The Marvelous Mrs. Maizel
If it weren’t for The Good Place this would probably be the only good comedy in the last few years. But now we have an embarrassment of riches. Rachel Brosnahan is the perfect little Jewish American Princess, living with her dreamy hubby in a fabulous Upper East Side apartment with her two young children. She puts out more energy than the Hoover Dam. As a planner, an organizer, a tastemaker she puts Dolly Levi of Hello Dolly to shame. Her attention to detail is frightening. How about this? Every night for her entire marriage she has waited for hubby to go to sleep, then she sneaks into the bathroom to put gunk on her face and do all the other fairly ugly things women do to themselves to maintain their beauty. Then every morning before he wakes up she sneaks away again and takes it all off, styles her hair, and puts on make-up. The poor schmuck must think that’s the way all women look in the morning!
Then perfect hubby announces he is leaving her for another woman. She cracks up, wanders out on the New York streets in her nightgown, and ends up in a comedy club improvising a stand-up routine about how fucked-up her life is. And she’s good!
Not only is she good, she is a potty-mouth. Her rant is sprinkled with fuck and shit and cunt and dick … which attracts the attention of New York’s Finest. In 1958 talking like that could get you thrown in jail. Which she soon realizes when none other than Lenny Bruce shows up to bail her out! They soon become good friends.
She begins to realize just how narrow her life has been, and that there are other possible ways to live.
If you haven’t heard the hype around this show, you must be hiding under a rock. But I don’t mean hype in a bad way. Terrific reviews, sweeping the Emmys and every other award in sight. And you know what? It’s all true. This is a dazzlingly wonderful show. I adore everything about it. We waited impatiently for the second season, and now we have to wait for the third. It won’t be easy. Rachel Brosnahan and writer Amy Sherman-Palladino have created a character that will stand beside other great female sitcom women like Lucy Ricardo and Mary Richards. She is that good.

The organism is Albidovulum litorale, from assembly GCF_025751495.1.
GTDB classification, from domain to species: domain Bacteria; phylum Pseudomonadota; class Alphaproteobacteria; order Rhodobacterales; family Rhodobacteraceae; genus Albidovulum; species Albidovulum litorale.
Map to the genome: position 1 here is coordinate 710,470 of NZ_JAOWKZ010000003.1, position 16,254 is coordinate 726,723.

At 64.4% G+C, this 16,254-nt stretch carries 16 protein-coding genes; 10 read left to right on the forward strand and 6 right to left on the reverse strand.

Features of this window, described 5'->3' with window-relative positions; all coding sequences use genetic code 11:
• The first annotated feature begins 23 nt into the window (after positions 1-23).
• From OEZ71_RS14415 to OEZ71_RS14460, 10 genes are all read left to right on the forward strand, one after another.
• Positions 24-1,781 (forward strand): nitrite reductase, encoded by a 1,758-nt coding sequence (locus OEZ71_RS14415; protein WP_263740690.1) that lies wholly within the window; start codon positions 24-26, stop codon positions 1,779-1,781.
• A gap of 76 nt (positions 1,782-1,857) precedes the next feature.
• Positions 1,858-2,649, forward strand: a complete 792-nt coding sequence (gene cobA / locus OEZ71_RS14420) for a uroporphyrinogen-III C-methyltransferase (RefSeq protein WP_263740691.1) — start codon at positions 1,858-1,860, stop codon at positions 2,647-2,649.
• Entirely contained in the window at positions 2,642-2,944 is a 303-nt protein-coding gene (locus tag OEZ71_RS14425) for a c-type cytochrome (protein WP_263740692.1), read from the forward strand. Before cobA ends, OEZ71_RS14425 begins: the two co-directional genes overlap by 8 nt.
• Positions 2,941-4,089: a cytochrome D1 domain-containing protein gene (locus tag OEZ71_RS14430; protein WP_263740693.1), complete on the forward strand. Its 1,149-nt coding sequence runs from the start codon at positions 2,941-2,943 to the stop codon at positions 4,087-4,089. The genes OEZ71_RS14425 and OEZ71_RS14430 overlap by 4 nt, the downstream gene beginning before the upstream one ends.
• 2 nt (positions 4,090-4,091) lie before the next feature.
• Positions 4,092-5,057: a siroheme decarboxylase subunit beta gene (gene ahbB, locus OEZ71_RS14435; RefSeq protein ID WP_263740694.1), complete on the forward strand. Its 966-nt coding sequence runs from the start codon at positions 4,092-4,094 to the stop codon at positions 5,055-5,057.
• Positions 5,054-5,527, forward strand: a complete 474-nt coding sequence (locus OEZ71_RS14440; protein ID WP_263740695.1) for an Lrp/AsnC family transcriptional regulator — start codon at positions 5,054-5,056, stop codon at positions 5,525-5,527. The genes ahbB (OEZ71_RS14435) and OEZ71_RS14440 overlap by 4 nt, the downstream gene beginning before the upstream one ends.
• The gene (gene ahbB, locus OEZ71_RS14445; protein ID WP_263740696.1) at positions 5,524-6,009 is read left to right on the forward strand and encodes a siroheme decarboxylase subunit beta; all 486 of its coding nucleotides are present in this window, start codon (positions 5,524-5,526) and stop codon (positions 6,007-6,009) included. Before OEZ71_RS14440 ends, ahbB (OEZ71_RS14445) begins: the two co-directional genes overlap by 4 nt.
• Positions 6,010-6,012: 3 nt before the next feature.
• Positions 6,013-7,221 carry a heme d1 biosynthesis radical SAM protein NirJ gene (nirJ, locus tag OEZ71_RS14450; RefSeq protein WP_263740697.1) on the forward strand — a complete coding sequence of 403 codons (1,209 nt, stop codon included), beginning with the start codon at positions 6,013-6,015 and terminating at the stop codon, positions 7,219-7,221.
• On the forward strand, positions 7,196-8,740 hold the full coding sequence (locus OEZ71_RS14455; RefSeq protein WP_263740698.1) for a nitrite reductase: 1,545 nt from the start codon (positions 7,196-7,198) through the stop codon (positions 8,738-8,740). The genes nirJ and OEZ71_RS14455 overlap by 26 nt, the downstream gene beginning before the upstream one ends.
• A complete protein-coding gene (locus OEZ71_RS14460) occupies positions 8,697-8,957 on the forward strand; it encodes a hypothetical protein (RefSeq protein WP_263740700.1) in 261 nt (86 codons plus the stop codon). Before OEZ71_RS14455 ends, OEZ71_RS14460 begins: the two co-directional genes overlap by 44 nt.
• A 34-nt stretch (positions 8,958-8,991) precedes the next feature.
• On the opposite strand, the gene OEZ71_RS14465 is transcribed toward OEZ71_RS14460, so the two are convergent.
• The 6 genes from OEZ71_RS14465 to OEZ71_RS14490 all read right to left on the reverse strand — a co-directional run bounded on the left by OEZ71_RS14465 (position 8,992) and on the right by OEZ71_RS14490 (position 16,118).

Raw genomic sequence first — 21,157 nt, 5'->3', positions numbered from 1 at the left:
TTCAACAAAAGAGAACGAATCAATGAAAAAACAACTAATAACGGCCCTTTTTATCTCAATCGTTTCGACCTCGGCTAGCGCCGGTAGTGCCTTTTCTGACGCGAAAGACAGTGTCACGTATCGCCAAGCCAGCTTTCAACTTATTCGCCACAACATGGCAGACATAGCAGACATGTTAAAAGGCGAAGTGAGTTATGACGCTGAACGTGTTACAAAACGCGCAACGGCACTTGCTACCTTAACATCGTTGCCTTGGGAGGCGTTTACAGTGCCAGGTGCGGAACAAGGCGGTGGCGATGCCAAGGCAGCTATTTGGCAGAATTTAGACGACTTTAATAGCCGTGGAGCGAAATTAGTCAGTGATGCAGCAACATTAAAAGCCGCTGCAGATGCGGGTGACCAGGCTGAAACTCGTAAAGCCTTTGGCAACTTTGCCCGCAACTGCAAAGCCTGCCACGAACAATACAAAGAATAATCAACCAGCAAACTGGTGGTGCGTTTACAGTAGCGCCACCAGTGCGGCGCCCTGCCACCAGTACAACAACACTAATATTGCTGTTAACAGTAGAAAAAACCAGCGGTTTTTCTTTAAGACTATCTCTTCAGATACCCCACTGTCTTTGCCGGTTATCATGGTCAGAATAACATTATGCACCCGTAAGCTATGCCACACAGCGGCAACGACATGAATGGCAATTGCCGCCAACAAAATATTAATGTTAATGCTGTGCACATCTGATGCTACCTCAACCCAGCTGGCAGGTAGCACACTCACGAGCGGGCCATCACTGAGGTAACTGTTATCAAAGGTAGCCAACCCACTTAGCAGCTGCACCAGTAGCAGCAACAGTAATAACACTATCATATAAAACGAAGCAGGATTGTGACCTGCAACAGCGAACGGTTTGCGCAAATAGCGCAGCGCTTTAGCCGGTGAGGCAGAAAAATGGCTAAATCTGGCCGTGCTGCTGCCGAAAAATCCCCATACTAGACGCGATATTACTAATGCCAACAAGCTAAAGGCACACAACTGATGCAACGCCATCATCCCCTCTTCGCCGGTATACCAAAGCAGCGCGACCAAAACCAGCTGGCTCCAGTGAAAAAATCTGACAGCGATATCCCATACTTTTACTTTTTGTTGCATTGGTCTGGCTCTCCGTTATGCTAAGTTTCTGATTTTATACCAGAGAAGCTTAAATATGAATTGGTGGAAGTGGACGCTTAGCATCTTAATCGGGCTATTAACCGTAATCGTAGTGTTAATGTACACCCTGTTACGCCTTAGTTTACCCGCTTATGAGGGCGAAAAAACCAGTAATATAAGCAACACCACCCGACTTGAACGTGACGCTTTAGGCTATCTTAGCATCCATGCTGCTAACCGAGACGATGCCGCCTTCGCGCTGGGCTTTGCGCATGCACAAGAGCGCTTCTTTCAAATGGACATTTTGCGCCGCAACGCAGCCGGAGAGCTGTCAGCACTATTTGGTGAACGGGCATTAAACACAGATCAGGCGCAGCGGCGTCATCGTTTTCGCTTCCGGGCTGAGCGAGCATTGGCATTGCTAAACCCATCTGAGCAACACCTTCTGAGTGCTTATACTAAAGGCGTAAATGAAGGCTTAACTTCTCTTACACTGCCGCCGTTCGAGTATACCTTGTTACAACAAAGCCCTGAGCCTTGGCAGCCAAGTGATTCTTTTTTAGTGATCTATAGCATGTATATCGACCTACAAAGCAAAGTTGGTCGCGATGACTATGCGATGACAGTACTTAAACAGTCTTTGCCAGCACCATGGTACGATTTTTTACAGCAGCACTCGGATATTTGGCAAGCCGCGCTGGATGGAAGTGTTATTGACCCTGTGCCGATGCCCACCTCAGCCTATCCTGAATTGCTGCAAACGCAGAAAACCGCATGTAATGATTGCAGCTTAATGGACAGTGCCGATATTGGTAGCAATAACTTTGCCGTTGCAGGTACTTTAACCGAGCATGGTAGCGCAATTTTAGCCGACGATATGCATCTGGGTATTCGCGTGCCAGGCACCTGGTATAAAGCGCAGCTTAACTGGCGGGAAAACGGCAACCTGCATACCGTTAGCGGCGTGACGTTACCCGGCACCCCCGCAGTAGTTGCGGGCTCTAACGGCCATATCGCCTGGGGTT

The supporting cast is wonderful. Alex Borstein won the Emmy for playing Susie, Midge’s hard-nosed (and possibly gay; we don’t know yet) manager. Tony Shaloub and Marin Hinkle are terrific as her parents. The production design … is way beyond awesome. It is a bright, clean, Technicolor world that syncs with my earliest memories, right on through junior high.
And of course it never existed. Those who look for something to complain about (and there are a few) can’t stand something like that. Please, folks, lighten up. It’s a comic fantasy. Nobody is that funny, no town was ever that bright and shiny. And fuck it, I just don’t give a damn.
The other thing the professional complainers complain about is her children. They barely exist in this story. She has her parents to watch over them most of the time. “She’s a bad mother!” they bleat. Well, shit, maybe she is! And I don’t care! The show is not about the fucking rugrats, it’s about her discovering the possibilities of life. I would hate it if she let her children stand in the way of her career. For some reason, if she falls a little short of perfect these critics pounce on it. Okay, she neglects the kids. She’s not the first, and it ain’t the end of the world. The 1950s were notorious for stuffing women into the straitjacket of “homemaker” and mom, ladies without a brain in their heads. It’s wonderful to see a woman who is not going to settle for that, even if she has to not like herself a little bit for not being there for the children. I would hardly have given it a second thought if I hadn’t seen the headlines: “Midge is horrible! She should be a helicopter Mom, like we have today!” The weird thing is, much of that criticism comes from feminists.